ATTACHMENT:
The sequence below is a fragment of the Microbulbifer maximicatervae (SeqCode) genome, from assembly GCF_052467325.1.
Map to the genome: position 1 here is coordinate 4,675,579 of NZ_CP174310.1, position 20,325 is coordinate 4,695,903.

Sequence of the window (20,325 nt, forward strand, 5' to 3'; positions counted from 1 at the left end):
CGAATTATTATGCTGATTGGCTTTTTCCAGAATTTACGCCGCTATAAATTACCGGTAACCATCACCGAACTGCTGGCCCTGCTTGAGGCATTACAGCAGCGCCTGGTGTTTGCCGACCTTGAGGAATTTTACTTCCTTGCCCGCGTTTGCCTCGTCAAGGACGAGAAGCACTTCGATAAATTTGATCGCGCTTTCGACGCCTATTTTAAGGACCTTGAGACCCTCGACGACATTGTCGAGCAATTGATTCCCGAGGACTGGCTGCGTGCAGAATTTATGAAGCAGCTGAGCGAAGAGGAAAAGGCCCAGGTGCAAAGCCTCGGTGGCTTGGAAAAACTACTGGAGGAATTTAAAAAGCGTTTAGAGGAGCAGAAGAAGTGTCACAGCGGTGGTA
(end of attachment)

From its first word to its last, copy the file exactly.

The sequence below is a fragment of the Microbulbifer maximicatervae (SeqCode) genome, from assembly GCF_052467325.1.
Map to the genome: position 1 here is coordinate 4,675,579 of NZ_CP174310.1, position 20,325 is coordinate 4,695,903.

Sequence of the window (20,325 nt, forward strand, 5' to 3'; positions counted from 1 at the left end):
CGAATTATTATGCTGATTGGCTTTTTCCAGAATTTACGCCGCTATAAATTACCGGTAACCATCACCGAACTGCTGGCCCTGCTTGAGGCATTACAGCAGCGCCTGGTGTTTGCCGACCTTGAGGAATTTTACTTCCTTGCCCGCGTTTGCCTCGTCAAGGACGAGAAGCACTTCGATAAATTTGATCGCGCTTTCGACGCCTATTTTAAGGACCTTGAGACCCTCGACGACATTGTCGAGCAATTGATTCCCGAGGACTGGCTGCGTGCAGAATTTATGAAGCAGCTGAGCGAAGAGGAAAAGGCCCAGGTGCAAAGCCTCGGTGGCTTGGAAAAACTACTGGAGGAATTTAAAAAGCGTTTAGAGGAGCAGAAGAAGTGTCACAGCGGTGGTA